Women who do not gain enough weight during pregnancy are at increased risk of losing their baby in its first year of life, according to a new study.
Researchers in the University of Maryland School of Public Health (College Park, USA) analyzed data collected from 159,244 mothers who gave birth to live, single babies between 2004 and 2008 in order to determine whether there was a link between gestational weight gain (GWG), mothers' body mass index (BMI), and infant mortality. Participants responded to telephone or written questionnaires within nine months after giving birth, with the information recorded in the Pregnancy Risk Assessment Monitoring System (PRAMS).
The results showed that only 34% of women gained the Institute of Medicine (IOM; Washington DC, USA) pregnancy weight gain guidelines for amount of weight during pregnancy. Infant mortality risks were 3.9% among infants of mothers who gained an inadequate amount of weight during pregnancy, 1.2% among infants of mothers who gained an adequate amount of weight, and 0.7% among mothers who gained more than the recommended GWG. The results also showed that the mothers' pre-pregnancy BMI was also a key factor in infant survival.
Mothers who were underweight before pregnancy and gained too little weight during pregnancy had six times the normal rate of infant mortality. Even among overweight women, inadequate weight gain was associated with a two-fold elevation in mortality risk. Only children born to obese women were protected from the effects of inadequate GWG. In contrast, gaining more than the recommended amount of weight was not associated with risk to the infant among mothers in any weight category. Obese mothers who gained an excessive amount of GWG actually had a 49% reduced likelihood of infant death. The study was published online ahead of print on December 19, 2013, in the American Journal of Public Health.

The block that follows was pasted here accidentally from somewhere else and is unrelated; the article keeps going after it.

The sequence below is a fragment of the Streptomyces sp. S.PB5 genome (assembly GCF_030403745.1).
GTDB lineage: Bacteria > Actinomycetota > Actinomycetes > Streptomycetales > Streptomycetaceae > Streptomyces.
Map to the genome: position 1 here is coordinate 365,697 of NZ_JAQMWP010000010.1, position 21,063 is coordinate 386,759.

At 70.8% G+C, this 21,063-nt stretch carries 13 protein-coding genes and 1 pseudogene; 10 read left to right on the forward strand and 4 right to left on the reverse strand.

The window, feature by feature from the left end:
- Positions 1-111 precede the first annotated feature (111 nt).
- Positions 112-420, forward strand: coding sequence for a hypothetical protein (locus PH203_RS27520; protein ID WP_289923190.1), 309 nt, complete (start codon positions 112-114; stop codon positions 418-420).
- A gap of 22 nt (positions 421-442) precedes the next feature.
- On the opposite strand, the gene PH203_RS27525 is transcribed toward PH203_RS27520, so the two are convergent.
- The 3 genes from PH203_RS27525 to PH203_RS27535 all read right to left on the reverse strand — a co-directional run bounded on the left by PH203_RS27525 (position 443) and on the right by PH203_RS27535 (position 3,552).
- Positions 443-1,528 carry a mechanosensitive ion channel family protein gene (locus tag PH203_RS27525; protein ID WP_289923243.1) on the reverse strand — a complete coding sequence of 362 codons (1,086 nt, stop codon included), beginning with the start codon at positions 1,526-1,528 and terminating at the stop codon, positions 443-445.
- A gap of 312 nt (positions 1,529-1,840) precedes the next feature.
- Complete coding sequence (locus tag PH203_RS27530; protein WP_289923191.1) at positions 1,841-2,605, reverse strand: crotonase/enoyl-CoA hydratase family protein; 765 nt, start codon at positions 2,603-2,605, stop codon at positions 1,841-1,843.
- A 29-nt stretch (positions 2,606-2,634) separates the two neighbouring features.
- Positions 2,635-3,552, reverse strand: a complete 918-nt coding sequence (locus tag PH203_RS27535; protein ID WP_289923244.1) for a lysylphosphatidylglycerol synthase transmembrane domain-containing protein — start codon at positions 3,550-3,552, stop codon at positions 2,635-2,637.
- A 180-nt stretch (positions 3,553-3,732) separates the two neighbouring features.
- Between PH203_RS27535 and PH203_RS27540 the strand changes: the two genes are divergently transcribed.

“Only about a third of women in the US gain weight during pregnancy that is within the recommended range. In order to improve the likelihood of healthy outcomes for mothers and infants, healthcare providers should provide childbearing women with gestational weight gain goals that are specific to their individual BMI,” concluded study coauthor Prof. Sandra Hofferth, MD, and colleagues. “Pregnant women can help ensure the health of their infants by monitoring their weight gain, eating an appropriate amount of healthy foods, and engaging in reasonable physical activity.”
According to IOM guidelines, underweight women should gain between 12–18 kg during pregnancy, while normal weight women are expected to gain 9–15 kg, overweight women 7–12 kg, and obese women 5–9 kg.
University of Maryland School of Public Health
Institute of Medicine